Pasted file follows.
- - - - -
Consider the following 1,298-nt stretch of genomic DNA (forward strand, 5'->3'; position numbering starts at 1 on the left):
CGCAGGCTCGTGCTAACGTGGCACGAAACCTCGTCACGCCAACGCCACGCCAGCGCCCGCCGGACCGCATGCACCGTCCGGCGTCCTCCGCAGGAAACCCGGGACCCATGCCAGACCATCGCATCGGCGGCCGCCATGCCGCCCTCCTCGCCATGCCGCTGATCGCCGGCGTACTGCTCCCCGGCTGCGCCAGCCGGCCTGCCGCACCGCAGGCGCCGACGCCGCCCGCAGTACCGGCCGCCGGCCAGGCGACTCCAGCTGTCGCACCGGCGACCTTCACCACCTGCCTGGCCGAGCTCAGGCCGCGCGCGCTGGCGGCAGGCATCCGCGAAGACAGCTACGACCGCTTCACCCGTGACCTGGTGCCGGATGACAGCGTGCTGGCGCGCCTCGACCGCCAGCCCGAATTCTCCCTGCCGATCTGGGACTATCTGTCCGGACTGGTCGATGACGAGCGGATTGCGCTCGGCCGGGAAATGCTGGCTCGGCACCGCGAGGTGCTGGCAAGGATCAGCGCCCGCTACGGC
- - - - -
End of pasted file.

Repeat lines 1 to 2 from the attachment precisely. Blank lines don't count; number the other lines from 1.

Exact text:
Consider the following 1,298-nt stretch of genomic DNA (forward strand, 5'->3'; position numbering starts at 1 on the left):
CGCAGGCTCGTGCTAACGTGGCACGAAACCTCGTCACGCCAACGCCACGCCAGCGCCCGCCGGACCGCATGCACCGTCCGGCGTCCTCCGCAGGAAACCCGGGACCCATGCCAGACCATCGCATCGGCGGCCGCCATGCCGCCCTCCTCGCCATGCCGCTGATCGCCGGCGTACTGCTCCCCGGCTGCGCCAGCCGGCCTGCCGCACCGCAGGCGCCGACGCCGCCCGCAGTACCGGCCGCCGGCCAGGCGACTCCAGCTGTCGCACCGGCGACCTTCACCACCTGCCTGGCCGAGCTCAGGCCGCGCGCGCTGGCGGCAGGCATCCGCGAAGACAGCTACGACCGCTTCACCCGTGACCTGGTGCCGGATGACAGCGTGCTGGCGCGCCTCGACCGCCAGCCCGAATTCTCCCTGCCGATCTGGGACTATCTGTCCGGACTGGTCGATGACGAGCGGATTGCGCTCGGCCGGGAAATGCTGGCTCGGCACCGCGAGGTGCTGGCAAGGATCAGCGCCCGCTACGGC